Questions to Ask Yourself Before Making a Hire

 Questions to Ask Yourself Before Making a Hire From job descriptions to compensation, learn which questions entrepreneurs need to ask themselves before they begin hiring employees.


So you’ve made your new hire. How do you set your employees up for success? My name is Melissa James and I’m CEO of The Tech Connection, where we help employers find underrepresented talent to grow their teams. I’m also a former recruiter for Google, and I’ve helped organizations build their teams from just one person to 70,000 people.

How Can a New Hire Add Revenue to Your Bottom Line?

It’s important to have initial conversations before you hire someone onto your team. Oftentimes we’re so overworked as entrepreneurs that we just want to hire anyone who’s alive and who can help us. And that’s not the case. In fact, when you’re hiring someone, you have to be very thoughtful about the type of person you’re bringing on to your team. It’s super important to think, “What will this person do that will impact my bottom line and help me bring in more revenue?”

Tailor it to whatever you need for your business. For example, if you’re an online speaker and you’re thinking about bringing someone onto your team–perhaps you’re the individual speaker who goes out to all of the different events– maybe you need someone who can manage email. You might need a virtual assistant who can help you book more gigs for you to go to. Let’s think about who you want to bring on your team and how can they add revenue to your bottom line.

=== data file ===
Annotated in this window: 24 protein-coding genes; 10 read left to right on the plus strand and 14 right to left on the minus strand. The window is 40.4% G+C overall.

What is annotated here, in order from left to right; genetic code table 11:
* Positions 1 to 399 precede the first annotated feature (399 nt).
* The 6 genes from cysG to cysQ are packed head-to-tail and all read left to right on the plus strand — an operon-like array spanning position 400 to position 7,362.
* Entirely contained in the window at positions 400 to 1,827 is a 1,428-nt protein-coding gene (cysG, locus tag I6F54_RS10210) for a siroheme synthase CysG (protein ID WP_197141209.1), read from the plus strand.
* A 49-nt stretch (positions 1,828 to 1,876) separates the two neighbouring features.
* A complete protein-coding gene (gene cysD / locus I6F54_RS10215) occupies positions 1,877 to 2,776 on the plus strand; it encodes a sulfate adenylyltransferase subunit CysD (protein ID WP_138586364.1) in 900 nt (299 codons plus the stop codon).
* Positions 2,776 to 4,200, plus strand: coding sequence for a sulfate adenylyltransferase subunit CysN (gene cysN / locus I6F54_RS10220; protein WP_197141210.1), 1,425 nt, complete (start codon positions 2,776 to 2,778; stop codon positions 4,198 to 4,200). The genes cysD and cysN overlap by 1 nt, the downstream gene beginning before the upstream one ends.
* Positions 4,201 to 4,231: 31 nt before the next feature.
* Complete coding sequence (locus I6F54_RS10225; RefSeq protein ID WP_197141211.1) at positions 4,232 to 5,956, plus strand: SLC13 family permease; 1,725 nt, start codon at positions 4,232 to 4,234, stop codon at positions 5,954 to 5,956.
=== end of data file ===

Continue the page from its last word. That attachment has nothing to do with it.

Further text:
How Much Can You Pay?

The next component of bringing someone onto your team is to think about how much you can you pay them. We’re so excited to have someone to work with us but the other part is that you actually have to pay them. And we’re not talking small money here. You have to be very thoughtful about what is the market rate for that role that you’re trying to hire for. So, even a virtual assistant that you’re trying to bring onto your team might cost $20 an hour. So what does that look like? Is this going to be a part-time hire, where you pay them for 20 hours a week? Is this going to be a full-time hire, where you have to consider providing health insurance benefits for them? Whatever type of role that you want to bring onto your team, you want to be sure to check what the market rate is for this position and can you realistically afford it.